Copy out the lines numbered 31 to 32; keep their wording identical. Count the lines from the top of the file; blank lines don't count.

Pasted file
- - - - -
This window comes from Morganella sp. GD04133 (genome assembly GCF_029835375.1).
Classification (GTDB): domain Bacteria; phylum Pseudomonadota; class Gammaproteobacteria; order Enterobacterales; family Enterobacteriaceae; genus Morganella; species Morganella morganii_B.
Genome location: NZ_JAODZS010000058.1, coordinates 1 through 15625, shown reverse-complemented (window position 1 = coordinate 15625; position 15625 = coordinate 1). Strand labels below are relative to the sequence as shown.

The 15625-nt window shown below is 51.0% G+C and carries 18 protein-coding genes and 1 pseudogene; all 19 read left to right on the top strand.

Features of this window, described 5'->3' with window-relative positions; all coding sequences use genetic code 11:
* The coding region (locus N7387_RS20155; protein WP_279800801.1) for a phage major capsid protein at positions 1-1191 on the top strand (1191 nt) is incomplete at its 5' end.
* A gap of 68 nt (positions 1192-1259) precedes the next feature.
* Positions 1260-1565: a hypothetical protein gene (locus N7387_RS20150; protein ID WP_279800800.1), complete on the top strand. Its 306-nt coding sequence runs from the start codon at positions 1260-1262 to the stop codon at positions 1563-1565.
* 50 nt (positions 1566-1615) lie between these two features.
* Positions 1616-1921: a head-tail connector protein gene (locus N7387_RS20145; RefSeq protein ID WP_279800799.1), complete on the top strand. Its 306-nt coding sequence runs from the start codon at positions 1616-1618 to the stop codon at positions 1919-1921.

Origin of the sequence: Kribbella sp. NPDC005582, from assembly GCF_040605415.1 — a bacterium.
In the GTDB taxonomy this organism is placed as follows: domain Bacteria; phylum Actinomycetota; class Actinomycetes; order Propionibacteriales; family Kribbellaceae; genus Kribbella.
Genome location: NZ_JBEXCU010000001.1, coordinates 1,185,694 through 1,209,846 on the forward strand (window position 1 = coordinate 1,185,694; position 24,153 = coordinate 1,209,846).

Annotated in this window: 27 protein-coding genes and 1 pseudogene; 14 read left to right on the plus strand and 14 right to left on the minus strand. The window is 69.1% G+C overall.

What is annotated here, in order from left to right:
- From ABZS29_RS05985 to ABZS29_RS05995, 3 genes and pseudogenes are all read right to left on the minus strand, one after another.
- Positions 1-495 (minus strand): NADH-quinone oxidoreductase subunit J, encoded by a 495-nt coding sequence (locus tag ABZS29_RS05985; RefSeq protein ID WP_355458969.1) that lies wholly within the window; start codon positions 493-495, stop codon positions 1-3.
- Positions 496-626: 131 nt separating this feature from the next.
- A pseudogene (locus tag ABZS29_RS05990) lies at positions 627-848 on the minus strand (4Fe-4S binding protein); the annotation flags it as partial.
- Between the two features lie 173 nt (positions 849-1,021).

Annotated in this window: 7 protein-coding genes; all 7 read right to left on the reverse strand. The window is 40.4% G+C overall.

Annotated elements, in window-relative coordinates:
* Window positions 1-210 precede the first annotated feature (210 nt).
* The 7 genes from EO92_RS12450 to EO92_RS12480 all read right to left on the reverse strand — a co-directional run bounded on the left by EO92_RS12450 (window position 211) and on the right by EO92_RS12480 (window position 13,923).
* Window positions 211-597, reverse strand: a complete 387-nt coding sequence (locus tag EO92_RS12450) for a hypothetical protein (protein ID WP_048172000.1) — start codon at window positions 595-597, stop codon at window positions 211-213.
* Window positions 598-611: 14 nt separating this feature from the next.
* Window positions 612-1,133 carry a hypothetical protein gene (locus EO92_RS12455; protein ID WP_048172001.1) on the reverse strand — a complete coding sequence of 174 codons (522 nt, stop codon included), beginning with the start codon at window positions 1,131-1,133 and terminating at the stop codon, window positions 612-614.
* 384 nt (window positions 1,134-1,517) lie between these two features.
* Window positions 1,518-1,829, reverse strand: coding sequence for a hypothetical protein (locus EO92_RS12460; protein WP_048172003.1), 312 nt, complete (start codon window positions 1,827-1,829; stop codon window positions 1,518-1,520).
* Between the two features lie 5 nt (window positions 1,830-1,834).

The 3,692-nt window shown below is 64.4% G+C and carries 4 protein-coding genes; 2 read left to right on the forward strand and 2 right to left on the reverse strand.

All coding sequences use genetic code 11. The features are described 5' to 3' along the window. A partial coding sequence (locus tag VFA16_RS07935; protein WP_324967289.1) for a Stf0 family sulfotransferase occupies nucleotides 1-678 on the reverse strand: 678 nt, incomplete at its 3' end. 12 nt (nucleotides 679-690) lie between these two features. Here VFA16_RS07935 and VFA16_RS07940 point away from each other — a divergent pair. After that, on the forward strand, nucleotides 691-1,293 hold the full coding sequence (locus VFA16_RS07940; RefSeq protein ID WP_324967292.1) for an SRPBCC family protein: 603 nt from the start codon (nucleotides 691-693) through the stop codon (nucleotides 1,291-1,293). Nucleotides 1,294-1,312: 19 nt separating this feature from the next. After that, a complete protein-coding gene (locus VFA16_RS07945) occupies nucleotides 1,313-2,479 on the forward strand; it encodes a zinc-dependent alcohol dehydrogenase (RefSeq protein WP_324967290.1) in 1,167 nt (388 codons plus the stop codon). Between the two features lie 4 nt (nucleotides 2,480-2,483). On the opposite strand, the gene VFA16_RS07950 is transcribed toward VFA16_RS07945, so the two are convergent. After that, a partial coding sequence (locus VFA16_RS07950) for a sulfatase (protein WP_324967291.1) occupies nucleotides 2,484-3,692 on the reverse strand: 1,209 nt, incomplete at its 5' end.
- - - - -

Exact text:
The 3,692-nt window shown below is 64.4% G+C and carries 4 protein-coding genes; 2 read left to right on the forward strand and 2 right to left on the reverse strand.

All coding sequences use genetic code 11. The features are described 5' to 3' along the window. A partial coding sequence (locus tag VFA16_RS07935; protein WP_324967289.1) for a Stf0 family sulfotransferase occupies nucleotides 1-678 on the reverse strand: 678 nt, incomplete at its 3' end. 12 nt (nucleotides 679-690) lie between these two features. Here VFA16_RS07935 and VFA16_RS07940 point away from each other — a divergent pair. After that, on the forward strand, nucleotides 691-1,293 hold the full coding sequence (locus VFA16_RS07940; RefSeq protein ID WP_324967292.1) for an SRPBCC family protein: 603 nt from the start codon (nucleotides 691-693) through the stop codon (nucleotides 1,291-1,293). Nucleotides 1,294-1,312: 19 nt separating this feature from the next. After that, a complete protein-coding gene (locus VFA16_RS07945) occupies nucleotides 1,313-2,479 on the forward strand; it encodes a zinc-dependent alcohol dehydrogenase (RefSeq protein WP_324967290.1) in 1,167 nt (388 codons plus the stop codon). Between the two features lie 4 nt (nucleotides 2,480-2,483). On the opposite strand, the gene VFA16_RS07950 is transcribed toward VFA16_RS07945, so the two are convergent. After that, a partial coding sequence (locus VFA16_RS07950) for a sulfatase (protein WP_324967291.1) occupies nucleotides 2,484-3,692 on the reverse strand: 1,209 nt, incomplete at its 5' end.